BACKGROUND: Patients with celiac disease have an increased risk of death from gastrointestinal malignancies and lymphomas, but little is known about mortality from other causes and few studies have assessed long-term outcomes. METHODS: Nationwide data on 10 032 Swedish patients hospitalized from January 1, 1964, through December 31, 1993, with celiac disease and surviving at least 12 months were linked with the national mortality register. Mortality risks were computed as standardized mortality ratios (SMRs), comparing mortality rates of patients with celiac disease with rates in the general Swedish population. RESULTS: A total of 828 patients with celiac disease died during the follow-up period (1965-1994). For all causes of death combined, mortality risks were significantly elevated: 2.0-fold (95% confidence interval [CI], 1.8-2.1) among all patients with celiac disease and 1.4-fold (95% CI, 1.2-1.6) among patients with celiac disease with no other discharge diagnoses at initial hospitalization. The overall SMR did not differ by sex or calendar year of initial hospitalization, whereas mortality risk in patients hospitalized with celiac disease before the age of 2 years was significantly lower by 60% (95% CI, 0.2-0.8) compared with the same age group of the general population. Mortality risks were elevated for a wide array of diseases, including non-Hodgkin lymphoma (SMR, 11.4), cancer of the small intestine (SMR, 17.3), autoimmune diseases (including rheumatoid arthritis [SMR, 7.3] and diffuse diseases of connective tissue [SMR, 17.0]), allergic disorders (such as asthma [SMR, 2.8]), inflammatory bowel diseases (including ulcerative colitis and Crohn disease [SMR, 70.9]), diabetes mellitus (SMR, 3.0), disorders of immune deficiency (SMR, 20.9), tuberculosis (SMR, 5.9), pneumonia (SMR, 2.9), and nephritis (SMR, 5.4). CONCLUSION: The elevated mortality risk for all causes of death combined reflected, for the most part, disorders characterized by immune dysfunction.

Coeliac disease and aplastic anaemia: a specific entity?

            (Salmeron, Patey et al. 2009) Download

Celiac disease in Brazilian patients: associations, complications and causes of death. Forty years of clinical experience

            (Kotze 2009) Download

CONTEXT: Celiac disease is a multisystem auto-immune disorder and may start at any age in genetically predisposed individuals. OBJECTIVE: To identify associations, complications, and cause of death in Brazilian patients. METHODS: One hundred and fifty-seven patients were studied: 23 adolescents and 134 adults, 79.6% females, 20.4% males, 75.8% at the time of diagnosis and 24.2% on a gluten-free diet, follow-up between 1 and 40 years. The diagnosis of celiac disease was based on histologic findings and the presence of serologic auto-antibodies markers for celiac disease. Specific tests were done according to clinical suspicion of associations. Bone mineral density was determined by dual energy x-rays in 53 patients upon diagnosis. The data regarding associations, complications, and causes of death were obtained by interviews and from the patient's charts. RESULTS: Associations: atopy (22.3%), depression (17.2%), thyroid disorder (15.9%), dermatitis herpetiformis (11.5%), diabetes mellitus types 1 and 2 (4.5%) and tumors (4.5%). COMPLICATIONS: Anemia and osteopenia/osteoporosis in all groups; increased number of spontaneous abortion. Four patients (4.5%) died (one from lymphoma, one with diabetes type 1, one from acute meningitis and one due to suicide). CONCLUSIONS: This experience is similar to those described in the world literature. Celiac disease presents the same characteristics independently of the geographic region. We recommend periodic evaluations, from childhood, independent of the duration of the diet. The key is to establish an interval between evaluations.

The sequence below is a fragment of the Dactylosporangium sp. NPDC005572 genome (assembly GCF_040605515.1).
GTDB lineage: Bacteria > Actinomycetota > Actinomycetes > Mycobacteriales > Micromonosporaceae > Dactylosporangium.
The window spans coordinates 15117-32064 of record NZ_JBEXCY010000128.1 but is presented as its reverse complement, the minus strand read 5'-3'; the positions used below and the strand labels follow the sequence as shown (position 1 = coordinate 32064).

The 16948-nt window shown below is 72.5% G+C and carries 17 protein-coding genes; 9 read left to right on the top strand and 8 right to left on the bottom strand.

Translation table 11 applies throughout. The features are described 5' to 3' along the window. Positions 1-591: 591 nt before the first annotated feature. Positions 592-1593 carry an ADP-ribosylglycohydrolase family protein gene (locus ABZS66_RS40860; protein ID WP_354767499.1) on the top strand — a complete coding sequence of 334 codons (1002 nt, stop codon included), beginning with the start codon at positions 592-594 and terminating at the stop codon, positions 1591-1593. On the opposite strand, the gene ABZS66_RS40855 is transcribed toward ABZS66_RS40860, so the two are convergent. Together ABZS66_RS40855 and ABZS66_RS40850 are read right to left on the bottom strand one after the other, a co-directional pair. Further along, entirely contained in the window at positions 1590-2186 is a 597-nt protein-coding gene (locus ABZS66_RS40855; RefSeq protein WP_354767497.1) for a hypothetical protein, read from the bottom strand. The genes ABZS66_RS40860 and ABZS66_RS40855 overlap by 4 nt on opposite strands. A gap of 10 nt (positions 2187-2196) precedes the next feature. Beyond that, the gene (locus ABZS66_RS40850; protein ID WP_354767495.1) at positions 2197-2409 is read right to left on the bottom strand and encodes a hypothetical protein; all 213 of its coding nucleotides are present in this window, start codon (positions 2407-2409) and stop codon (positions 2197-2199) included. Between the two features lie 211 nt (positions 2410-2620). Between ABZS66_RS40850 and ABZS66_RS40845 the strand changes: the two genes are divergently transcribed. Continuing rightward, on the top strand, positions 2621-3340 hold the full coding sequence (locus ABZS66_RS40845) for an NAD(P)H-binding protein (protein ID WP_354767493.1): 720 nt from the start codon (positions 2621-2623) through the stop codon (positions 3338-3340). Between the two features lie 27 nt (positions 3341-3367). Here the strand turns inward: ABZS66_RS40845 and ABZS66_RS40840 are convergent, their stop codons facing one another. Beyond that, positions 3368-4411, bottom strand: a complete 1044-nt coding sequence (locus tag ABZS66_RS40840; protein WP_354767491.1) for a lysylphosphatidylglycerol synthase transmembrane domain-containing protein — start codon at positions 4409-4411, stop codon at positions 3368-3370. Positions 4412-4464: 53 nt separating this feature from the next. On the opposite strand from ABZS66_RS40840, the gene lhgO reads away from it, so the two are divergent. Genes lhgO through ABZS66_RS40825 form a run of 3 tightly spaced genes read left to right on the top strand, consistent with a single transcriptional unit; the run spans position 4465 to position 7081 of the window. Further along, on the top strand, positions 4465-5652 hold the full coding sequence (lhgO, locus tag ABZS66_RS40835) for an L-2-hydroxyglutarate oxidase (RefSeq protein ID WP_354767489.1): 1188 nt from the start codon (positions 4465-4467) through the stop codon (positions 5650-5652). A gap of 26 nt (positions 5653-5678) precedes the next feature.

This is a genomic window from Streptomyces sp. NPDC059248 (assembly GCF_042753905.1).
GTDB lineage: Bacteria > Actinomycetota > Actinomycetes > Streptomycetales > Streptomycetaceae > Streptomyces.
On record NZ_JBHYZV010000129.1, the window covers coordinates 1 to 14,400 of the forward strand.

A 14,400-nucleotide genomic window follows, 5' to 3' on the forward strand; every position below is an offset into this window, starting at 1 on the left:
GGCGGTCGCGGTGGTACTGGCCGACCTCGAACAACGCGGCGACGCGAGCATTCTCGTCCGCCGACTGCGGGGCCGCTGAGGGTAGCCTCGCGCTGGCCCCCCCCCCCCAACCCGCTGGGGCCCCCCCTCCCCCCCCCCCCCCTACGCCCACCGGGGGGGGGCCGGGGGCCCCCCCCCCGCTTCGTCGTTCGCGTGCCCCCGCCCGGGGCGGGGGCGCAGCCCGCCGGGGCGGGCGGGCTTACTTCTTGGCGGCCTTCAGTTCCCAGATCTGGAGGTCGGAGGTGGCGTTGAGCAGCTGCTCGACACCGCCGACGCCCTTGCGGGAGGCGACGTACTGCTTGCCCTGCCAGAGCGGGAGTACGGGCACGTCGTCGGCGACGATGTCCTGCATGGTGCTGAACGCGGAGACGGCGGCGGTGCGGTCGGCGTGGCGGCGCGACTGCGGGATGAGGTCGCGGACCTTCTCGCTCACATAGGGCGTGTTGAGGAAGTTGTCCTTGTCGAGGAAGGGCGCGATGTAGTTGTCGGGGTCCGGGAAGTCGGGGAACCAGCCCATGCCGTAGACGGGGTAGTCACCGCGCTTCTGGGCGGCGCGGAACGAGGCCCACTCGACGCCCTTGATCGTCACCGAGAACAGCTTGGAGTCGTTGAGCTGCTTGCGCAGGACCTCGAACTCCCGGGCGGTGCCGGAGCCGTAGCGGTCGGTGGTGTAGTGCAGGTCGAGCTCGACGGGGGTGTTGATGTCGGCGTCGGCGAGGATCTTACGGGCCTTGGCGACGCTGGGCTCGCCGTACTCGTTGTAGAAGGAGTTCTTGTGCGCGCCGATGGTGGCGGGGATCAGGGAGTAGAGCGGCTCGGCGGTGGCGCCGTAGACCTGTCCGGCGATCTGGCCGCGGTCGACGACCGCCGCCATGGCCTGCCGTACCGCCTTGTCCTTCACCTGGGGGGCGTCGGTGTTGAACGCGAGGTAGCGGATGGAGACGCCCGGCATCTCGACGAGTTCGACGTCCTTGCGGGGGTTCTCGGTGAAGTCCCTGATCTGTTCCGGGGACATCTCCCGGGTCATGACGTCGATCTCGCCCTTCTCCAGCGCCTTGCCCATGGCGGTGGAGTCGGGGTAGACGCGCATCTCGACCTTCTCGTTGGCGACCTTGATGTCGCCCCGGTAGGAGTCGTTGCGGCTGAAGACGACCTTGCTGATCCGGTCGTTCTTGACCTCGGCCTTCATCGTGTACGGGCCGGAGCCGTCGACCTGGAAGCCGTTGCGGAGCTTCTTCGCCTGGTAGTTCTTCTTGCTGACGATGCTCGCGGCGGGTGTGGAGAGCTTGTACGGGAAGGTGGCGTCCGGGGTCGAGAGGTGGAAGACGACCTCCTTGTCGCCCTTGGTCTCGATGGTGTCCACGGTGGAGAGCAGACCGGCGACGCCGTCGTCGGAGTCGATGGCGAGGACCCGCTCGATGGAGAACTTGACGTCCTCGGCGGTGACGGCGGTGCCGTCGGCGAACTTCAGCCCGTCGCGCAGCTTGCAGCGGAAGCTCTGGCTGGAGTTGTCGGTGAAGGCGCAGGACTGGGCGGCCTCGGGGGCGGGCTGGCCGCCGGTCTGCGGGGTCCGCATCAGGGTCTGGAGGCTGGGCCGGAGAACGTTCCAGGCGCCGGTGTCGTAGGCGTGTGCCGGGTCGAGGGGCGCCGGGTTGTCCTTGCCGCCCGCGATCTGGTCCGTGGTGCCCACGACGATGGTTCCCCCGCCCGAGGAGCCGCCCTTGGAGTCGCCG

References

Buzby, M. (2010). "Celiac disease: the endocrine connection." J Pediatr Nurs 25(4): 311-3.

Ford, A. C., W. D. Chey, et al. (2009). "Yield of diagnostic tests for celiac disease in individuals with symptoms suggestive of irritable bowel syndrome: systematic review and meta-analysis." Arch Intern Med 169(7): 651-8.

Gasbarrini, G., N. Malandrino, et al. (2008). "Celiac disease: what's new about it?" Dig Dis 26(2): 121-7.

Kotze, L. M. (2009). "Celiac disease in Brazilian patients: associations, complications and causes of death. Forty years of clinical experience." Arq Gastroenterol 46(4): 261-9.

Peters, U., J. Askling, et al. (2003). "Causes of death in patients with celiac disease in a population-based Swedish cohort." Arch Intern Med 163(13): 1566-72.

Salmeron, G., N. Patey, et al. (2009). "Coeliac disease and aplastic anaemia: a specific entity?" Br J Haematol 146(1): 122-4.